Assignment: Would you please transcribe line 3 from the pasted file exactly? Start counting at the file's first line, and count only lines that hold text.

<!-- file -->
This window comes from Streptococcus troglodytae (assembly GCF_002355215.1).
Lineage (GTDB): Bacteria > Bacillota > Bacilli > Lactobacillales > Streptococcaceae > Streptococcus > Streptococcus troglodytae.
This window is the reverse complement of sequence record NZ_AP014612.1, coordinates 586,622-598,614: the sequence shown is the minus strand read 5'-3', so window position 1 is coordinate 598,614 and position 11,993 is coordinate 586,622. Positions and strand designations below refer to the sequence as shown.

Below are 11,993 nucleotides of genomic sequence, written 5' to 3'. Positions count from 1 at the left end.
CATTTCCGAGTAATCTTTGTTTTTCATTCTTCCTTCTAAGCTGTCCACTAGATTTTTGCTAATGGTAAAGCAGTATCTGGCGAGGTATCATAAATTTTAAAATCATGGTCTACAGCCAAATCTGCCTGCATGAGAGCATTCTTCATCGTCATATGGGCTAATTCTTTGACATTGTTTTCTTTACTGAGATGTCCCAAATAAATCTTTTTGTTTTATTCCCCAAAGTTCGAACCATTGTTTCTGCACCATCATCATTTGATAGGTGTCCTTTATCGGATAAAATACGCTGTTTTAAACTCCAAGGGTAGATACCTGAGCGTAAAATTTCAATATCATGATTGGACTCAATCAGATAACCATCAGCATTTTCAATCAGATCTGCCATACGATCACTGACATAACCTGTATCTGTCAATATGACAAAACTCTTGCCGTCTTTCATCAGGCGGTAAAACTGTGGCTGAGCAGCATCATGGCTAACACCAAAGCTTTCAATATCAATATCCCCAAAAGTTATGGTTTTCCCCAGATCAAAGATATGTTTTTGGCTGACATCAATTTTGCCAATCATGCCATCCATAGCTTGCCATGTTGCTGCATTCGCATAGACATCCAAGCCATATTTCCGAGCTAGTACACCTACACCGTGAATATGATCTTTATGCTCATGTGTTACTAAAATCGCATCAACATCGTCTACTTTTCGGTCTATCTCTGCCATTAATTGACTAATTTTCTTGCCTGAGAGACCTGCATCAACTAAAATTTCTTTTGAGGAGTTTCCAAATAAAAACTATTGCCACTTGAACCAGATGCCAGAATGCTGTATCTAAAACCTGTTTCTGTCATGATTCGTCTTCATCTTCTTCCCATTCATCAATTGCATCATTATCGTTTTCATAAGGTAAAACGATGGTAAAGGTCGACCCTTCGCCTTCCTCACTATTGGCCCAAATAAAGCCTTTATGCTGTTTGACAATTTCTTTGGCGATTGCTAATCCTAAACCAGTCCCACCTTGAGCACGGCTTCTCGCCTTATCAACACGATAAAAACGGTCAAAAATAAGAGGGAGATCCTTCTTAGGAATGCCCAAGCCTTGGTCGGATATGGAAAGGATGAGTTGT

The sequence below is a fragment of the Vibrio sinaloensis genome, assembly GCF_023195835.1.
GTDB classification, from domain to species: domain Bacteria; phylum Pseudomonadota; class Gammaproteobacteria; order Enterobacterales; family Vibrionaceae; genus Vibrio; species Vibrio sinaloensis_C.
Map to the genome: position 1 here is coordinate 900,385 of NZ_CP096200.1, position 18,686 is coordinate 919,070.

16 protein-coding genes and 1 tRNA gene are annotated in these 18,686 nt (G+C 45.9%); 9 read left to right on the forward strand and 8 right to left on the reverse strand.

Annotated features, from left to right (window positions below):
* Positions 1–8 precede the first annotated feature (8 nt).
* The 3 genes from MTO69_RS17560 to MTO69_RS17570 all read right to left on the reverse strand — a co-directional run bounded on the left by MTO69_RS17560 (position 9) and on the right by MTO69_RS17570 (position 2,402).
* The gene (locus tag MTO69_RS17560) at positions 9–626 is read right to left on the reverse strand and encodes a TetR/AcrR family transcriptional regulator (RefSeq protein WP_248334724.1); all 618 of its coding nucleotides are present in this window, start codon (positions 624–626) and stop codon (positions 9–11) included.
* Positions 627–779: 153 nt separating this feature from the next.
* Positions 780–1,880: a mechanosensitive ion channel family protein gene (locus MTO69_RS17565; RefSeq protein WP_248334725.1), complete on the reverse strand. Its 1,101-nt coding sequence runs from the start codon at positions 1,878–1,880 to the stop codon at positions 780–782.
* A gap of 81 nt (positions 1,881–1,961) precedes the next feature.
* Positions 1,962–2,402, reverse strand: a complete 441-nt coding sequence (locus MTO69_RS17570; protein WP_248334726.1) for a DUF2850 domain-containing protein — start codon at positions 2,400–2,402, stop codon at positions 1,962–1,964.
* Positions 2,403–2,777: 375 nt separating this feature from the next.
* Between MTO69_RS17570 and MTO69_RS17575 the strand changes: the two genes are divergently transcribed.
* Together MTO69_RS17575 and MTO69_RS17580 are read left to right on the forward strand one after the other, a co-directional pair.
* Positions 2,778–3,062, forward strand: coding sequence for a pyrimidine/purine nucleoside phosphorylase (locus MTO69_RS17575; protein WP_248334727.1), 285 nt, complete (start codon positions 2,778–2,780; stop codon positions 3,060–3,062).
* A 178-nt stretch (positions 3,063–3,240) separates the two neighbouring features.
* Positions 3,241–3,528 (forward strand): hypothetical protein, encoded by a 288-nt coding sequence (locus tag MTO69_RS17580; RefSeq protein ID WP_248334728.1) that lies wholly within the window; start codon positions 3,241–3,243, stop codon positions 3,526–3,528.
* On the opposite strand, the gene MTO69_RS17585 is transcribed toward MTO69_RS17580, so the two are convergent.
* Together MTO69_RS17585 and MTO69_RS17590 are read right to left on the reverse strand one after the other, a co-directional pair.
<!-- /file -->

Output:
This window is the reverse complement of sequence record NZ_AP014612.1, coordinates 586,622-598,614: the sequence shown is the minus strand read 5'-3', so window position 1 is coordinate 598,614 and position 11,993 is coordinate 586,622. Positions and strand designations below refer to the sequence as shown.